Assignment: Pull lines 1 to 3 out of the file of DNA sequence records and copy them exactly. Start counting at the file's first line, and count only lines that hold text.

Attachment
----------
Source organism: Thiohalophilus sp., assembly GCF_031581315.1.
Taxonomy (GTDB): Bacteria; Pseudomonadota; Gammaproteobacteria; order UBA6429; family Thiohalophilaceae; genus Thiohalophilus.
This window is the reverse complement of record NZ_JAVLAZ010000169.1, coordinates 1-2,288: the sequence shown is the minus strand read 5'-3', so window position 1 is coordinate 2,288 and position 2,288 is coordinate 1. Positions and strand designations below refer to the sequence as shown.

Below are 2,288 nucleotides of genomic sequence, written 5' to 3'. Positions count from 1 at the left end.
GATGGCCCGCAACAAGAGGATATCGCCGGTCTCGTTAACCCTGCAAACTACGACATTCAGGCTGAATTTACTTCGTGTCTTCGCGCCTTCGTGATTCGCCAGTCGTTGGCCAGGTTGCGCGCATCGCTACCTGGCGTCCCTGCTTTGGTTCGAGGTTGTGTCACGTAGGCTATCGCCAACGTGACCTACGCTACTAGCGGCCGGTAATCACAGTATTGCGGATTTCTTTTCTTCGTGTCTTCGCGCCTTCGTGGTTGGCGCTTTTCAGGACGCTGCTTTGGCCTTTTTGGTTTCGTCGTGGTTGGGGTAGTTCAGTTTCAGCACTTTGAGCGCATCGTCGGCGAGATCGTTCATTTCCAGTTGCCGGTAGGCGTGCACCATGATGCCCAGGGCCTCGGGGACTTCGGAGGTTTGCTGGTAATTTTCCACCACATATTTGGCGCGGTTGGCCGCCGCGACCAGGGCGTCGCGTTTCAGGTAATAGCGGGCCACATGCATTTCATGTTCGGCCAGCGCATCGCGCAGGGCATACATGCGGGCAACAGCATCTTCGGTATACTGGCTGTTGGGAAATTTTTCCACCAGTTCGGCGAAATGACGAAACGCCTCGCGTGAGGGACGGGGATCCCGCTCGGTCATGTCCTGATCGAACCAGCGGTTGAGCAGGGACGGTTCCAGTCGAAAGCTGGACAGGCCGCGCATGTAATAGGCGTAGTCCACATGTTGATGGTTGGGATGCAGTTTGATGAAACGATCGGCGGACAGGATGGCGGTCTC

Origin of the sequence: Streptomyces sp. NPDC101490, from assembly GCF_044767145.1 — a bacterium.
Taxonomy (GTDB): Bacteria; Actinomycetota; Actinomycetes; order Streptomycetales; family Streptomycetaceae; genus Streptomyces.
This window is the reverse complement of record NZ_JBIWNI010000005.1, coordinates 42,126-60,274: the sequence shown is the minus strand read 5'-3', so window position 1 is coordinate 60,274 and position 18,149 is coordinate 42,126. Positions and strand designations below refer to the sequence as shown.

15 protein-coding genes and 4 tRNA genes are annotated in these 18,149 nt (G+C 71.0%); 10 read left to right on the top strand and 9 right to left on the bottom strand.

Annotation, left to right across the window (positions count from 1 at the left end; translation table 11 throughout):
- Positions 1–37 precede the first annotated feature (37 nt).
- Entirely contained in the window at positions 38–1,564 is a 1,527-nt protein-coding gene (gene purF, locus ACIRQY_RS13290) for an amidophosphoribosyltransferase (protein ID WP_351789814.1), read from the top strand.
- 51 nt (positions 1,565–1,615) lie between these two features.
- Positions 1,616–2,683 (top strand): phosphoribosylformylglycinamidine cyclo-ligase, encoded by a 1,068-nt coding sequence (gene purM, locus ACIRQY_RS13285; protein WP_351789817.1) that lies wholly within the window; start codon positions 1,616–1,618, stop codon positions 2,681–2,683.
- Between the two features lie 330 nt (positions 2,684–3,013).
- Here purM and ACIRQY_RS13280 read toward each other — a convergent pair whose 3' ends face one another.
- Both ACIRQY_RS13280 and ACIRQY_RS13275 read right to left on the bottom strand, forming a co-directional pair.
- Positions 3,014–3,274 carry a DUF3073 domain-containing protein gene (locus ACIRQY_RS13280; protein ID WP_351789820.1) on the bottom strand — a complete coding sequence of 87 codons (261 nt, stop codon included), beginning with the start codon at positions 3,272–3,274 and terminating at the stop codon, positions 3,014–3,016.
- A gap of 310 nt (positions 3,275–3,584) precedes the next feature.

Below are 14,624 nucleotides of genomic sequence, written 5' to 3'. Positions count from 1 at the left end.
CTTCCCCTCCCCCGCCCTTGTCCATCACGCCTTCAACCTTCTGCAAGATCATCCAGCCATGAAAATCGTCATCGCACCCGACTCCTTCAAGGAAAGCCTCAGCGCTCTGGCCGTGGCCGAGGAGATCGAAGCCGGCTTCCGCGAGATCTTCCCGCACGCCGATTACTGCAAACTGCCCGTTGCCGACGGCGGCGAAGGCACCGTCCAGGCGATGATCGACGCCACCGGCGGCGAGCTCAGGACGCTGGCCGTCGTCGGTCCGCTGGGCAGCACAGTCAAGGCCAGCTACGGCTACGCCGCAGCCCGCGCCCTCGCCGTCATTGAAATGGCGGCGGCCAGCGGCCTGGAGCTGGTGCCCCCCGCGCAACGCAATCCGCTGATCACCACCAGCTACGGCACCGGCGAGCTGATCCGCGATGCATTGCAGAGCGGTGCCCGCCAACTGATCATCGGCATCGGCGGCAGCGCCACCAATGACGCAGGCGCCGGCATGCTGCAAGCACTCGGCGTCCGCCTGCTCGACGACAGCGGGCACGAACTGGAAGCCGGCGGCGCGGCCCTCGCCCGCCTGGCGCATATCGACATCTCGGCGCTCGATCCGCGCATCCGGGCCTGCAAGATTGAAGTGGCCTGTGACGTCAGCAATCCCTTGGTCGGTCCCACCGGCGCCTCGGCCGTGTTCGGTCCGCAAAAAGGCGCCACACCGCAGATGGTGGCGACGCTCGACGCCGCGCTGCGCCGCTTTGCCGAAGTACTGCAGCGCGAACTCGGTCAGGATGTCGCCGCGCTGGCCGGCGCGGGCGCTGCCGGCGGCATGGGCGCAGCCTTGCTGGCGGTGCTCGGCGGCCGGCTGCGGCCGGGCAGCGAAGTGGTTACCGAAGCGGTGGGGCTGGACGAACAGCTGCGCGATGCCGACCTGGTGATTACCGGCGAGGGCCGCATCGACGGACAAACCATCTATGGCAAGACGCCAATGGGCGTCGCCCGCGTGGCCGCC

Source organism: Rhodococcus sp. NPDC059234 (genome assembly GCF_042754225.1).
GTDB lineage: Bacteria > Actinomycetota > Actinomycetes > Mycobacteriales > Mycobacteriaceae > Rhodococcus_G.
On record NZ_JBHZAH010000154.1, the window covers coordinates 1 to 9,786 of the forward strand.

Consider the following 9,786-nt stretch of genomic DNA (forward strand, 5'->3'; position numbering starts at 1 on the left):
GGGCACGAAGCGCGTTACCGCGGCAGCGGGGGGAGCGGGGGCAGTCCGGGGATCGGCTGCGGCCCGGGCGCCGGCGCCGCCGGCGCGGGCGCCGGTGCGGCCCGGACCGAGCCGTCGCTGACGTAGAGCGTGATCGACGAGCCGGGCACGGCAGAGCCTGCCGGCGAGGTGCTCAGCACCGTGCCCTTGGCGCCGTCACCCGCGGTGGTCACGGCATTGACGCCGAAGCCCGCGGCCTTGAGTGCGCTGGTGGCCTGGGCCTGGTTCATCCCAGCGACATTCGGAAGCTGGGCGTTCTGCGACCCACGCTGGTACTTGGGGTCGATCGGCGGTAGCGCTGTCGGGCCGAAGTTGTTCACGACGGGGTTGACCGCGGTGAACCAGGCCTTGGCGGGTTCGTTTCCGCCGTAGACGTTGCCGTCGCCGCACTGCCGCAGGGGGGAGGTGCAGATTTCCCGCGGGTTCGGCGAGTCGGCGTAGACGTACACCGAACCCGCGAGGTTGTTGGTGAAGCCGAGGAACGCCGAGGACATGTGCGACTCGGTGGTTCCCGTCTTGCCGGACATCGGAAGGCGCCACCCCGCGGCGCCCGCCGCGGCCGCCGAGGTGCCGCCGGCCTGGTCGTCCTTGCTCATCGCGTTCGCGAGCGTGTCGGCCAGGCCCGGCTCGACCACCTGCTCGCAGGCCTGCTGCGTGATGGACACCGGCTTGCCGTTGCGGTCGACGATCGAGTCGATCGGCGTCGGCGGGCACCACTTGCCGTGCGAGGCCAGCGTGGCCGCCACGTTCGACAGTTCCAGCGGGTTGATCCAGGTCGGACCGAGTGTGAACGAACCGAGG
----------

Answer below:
Source organism: Thiohalophilus sp., assembly GCF_031581315.1.
Taxonomy (GTDB): Bacteria; Pseudomonadota; Gammaproteobacteria; order UBA6429; family Thiohalophilaceae; genus Thiohalophilus.
This window is the reverse complement of record NZ_JAVLAZ010000169.1, coordinates 1-2,288: the sequence shown is the minus strand read 5'-3', so window position 1 is coordinate 2,288 and position 2,288 is coordinate 1. Positions and strand designations below refer to the sequence as shown.